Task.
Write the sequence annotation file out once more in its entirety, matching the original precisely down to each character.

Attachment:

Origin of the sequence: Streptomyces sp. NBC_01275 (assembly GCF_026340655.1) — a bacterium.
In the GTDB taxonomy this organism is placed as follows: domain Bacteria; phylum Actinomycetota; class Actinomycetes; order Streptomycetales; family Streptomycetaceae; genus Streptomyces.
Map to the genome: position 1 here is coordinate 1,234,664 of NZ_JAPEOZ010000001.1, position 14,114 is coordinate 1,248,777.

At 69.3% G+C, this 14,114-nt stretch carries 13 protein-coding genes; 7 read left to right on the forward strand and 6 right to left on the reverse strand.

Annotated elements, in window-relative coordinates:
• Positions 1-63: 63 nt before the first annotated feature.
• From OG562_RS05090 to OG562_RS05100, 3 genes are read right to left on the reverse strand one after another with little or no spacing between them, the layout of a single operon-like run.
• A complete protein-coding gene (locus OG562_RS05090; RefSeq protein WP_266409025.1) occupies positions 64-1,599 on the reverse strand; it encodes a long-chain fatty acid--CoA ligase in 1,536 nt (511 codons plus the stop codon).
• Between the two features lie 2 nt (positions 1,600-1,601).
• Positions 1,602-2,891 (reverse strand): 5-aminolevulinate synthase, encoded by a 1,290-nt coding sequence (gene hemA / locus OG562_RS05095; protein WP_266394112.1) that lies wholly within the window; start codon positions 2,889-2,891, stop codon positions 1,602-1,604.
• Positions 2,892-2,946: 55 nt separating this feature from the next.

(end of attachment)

Origin of the sequence: Streptomyces sp. NBC_01275 (assembly GCF_026340655.1) — a bacterium.
In the GTDB taxonomy this organism is placed as follows: domain Bacteria; phylum Actinomycetota; class Actinomycetes; order Streptomycetales; family Streptomycetaceae; genus Streptomyces.
Map to the genome: position 1 here is coordinate 1,234,664 of NZ_JAPEOZ010000001.1, position 14,114 is coordinate 1,248,777.

At 69.3% G+C, this 14,114-nt stretch carries 13 protein-coding genes; 7 read left to right on the forward strand and 6 right to left on the reverse strand.

Annotated elements, in window-relative coordinates:
• Positions 1-63: 63 nt before the first annotated feature.
• From OG562_RS05090 to OG562_RS05100, 3 genes are read right to left on the reverse strand one after another with little or no spacing between them, the layout of a single operon-like run.
• A complete protein-coding gene (locus OG562_RS05090; RefSeq protein WP_266409025.1) occupies positions 64-1,599 on the reverse strand; it encodes a long-chain fatty acid--CoA ligase in 1,536 nt (511 codons plus the stop codon).
• Between the two features lie 2 nt (positions 1,600-1,601).
• Positions 1,602-2,891 (reverse strand): 5-aminolevulinate synthase, encoded by a 1,290-nt coding sequence (gene hemA / locus OG562_RS05095; protein WP_266394112.1) that lies wholly within the window; start codon positions 2,889-2,891, stop codon positions 1,602-1,604.
• Positions 2,892-2,946: 55 nt separating this feature from the next.